FRANKFURT/DUESSELDORF, Germany (Reuters) - German conglomerate Thyssenkrupp (TKAG.DE) warned on Tuesday that its operating loss could swell to 1 billion euros ($1.1 billion) in the April to June quarter due to the coronavirus crisis.
Shares in the struggling steel-to-submarines group fell as much as 13.5% on the news, which highlighted a rapid deterioration of most of its business lines as carmakers and other industries have come to a standstill.
The group, whose operations range from making car parts to building fertiliser plants, said the April-June quarter would likely be the trough in its fiscal year to Sept. 30.
Its peer Siemens (SIEGn.DE) said last week the downturn could last for six to nine months, but said the worst effects of the crisis would be felt in coming weeks.
“The full impact of the crisis on our businesses is not yet foreseeable. But it is already clear that the economic disruptions will leave very deep marks,” Thyssenkrupp CEO Martina Merz said.
The group’s equity ratio fell to 3.3%.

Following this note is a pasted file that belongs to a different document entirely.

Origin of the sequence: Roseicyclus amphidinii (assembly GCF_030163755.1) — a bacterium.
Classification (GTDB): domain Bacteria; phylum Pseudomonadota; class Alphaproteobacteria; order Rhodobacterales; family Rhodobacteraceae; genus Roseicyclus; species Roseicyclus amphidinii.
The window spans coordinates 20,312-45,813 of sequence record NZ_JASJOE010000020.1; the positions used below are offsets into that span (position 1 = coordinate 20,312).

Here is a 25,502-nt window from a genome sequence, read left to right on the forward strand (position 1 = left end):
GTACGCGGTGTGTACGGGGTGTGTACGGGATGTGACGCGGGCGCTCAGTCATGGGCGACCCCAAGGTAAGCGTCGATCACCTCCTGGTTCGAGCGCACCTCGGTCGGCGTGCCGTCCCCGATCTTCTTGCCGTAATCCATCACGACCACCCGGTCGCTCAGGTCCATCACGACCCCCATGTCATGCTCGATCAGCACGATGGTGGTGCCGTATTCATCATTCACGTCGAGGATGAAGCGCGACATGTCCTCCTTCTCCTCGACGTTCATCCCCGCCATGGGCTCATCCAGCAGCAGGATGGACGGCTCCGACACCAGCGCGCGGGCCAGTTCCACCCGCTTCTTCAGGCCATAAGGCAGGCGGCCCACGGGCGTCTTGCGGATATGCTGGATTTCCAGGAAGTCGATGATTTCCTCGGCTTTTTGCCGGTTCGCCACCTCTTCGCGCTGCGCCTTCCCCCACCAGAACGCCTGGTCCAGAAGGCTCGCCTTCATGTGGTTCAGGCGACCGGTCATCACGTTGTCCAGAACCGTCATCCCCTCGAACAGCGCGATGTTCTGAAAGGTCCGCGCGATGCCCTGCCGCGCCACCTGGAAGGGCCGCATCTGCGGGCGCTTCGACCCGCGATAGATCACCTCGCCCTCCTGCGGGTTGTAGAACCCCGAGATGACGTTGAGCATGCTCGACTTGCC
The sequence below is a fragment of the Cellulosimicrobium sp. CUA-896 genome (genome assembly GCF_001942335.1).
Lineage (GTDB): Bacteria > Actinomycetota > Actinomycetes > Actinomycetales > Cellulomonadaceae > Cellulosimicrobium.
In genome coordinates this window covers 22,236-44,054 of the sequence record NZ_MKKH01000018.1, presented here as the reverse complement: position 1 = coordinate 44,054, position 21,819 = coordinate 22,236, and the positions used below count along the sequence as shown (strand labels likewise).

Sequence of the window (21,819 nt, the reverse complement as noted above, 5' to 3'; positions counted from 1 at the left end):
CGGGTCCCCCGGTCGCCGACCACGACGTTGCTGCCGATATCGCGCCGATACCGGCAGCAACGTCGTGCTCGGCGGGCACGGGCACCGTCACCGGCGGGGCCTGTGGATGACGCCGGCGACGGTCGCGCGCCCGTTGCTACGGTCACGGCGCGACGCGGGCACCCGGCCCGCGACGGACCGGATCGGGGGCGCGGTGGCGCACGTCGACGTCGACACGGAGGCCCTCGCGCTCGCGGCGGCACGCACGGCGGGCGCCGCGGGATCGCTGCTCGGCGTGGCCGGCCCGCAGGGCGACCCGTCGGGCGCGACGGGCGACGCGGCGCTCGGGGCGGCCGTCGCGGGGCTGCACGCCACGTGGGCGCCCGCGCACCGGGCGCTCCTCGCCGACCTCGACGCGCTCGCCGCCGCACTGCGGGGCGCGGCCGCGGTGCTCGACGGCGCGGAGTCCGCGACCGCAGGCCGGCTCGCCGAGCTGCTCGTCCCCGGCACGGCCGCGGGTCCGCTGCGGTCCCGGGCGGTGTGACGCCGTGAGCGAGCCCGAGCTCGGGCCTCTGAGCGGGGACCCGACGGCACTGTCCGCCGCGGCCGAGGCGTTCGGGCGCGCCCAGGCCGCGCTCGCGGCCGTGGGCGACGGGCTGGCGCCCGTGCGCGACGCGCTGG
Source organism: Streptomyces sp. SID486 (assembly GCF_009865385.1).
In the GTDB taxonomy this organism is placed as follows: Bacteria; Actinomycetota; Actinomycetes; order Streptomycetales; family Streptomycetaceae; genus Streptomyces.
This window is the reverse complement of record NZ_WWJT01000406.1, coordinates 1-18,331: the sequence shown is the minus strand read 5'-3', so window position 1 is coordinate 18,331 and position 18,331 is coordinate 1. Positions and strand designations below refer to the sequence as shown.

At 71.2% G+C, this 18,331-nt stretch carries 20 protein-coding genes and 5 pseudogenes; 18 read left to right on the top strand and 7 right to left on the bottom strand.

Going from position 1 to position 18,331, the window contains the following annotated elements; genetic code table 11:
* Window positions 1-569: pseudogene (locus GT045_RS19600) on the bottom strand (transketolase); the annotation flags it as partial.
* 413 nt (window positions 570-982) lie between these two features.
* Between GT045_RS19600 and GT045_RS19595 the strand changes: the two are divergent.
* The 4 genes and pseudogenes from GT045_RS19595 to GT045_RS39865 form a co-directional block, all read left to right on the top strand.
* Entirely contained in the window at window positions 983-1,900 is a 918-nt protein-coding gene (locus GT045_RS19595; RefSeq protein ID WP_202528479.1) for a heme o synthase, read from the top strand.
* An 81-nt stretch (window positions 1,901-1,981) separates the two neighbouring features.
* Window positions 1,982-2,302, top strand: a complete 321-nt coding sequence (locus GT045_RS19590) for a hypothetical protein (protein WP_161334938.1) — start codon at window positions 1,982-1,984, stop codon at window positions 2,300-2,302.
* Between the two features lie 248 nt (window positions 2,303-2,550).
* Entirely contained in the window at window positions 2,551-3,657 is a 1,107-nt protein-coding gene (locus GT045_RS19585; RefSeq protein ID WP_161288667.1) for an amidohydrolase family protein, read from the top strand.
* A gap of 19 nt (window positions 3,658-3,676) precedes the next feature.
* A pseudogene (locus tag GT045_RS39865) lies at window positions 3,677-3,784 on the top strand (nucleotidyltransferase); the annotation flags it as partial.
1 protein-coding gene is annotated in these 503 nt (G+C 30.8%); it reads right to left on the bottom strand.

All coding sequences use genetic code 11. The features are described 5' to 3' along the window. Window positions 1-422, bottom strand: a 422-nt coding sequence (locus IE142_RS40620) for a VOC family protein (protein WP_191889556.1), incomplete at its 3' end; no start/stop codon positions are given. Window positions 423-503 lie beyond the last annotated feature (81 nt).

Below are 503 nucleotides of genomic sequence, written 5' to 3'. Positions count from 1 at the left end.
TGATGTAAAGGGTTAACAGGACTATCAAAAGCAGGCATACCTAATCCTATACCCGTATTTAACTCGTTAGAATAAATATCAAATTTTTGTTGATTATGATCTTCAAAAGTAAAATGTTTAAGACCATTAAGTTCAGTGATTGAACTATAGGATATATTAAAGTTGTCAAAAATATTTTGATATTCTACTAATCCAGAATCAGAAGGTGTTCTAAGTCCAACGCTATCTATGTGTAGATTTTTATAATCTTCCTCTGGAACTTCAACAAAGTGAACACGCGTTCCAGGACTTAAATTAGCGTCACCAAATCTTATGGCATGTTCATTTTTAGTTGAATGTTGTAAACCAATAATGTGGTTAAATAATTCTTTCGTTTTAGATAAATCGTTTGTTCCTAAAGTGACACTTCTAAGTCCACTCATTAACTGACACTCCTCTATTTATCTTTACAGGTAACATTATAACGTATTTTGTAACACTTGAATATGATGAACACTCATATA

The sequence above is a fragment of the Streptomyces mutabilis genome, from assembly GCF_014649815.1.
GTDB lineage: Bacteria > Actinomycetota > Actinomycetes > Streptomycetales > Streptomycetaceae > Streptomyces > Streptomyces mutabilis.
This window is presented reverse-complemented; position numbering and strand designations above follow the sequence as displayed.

In a sign of just how tight the group’s financial situation has become, Thyssenkrupp said it secured a 1 billion euro credit line from German state-owned bank KfW to tide it over until it receives cash from the sale of its elevator division, expected by the end of September.
“We don’t have a liquidity problem,” Chief Financial Officer Klaus Keysberg told journalists, pointing to 4.5 billion euros of additional liquidity the group had access to as of March 31.
Keysberg said the group was in regular contact with Advent and Cinven [CINV.UL], which in February agreed to buy the elevator unit for 17.2 billion euros just as the coronavirus crisis kicked in.
“There are no indications that things are getting critical,” he said, when asked whether there was a risk the deal could collapse.
The group said its January to March second quarter net loss increased by more than five times to 948 million euros as the pandemic hit all business lines, notably steel and automotive, Thyssenkrupp’s largest client group.
“Proceeds from the sale of the elevator division are melting like butter in the sun. The need for action is greater than ever,” said Michael Muders, fund manager at Union Investment, a top-20 shareholder.
“We are eagerly waiting the strategy for the steel unit.”
Thyssenkrupp will update investors on its strategy on May 19. It is planning to shut down or sell assets to stop cash outflow and Keysberg said it was in discussions with potential suitors for its Plant Technology unit.
Editing by Jason Neely and Edmund Blair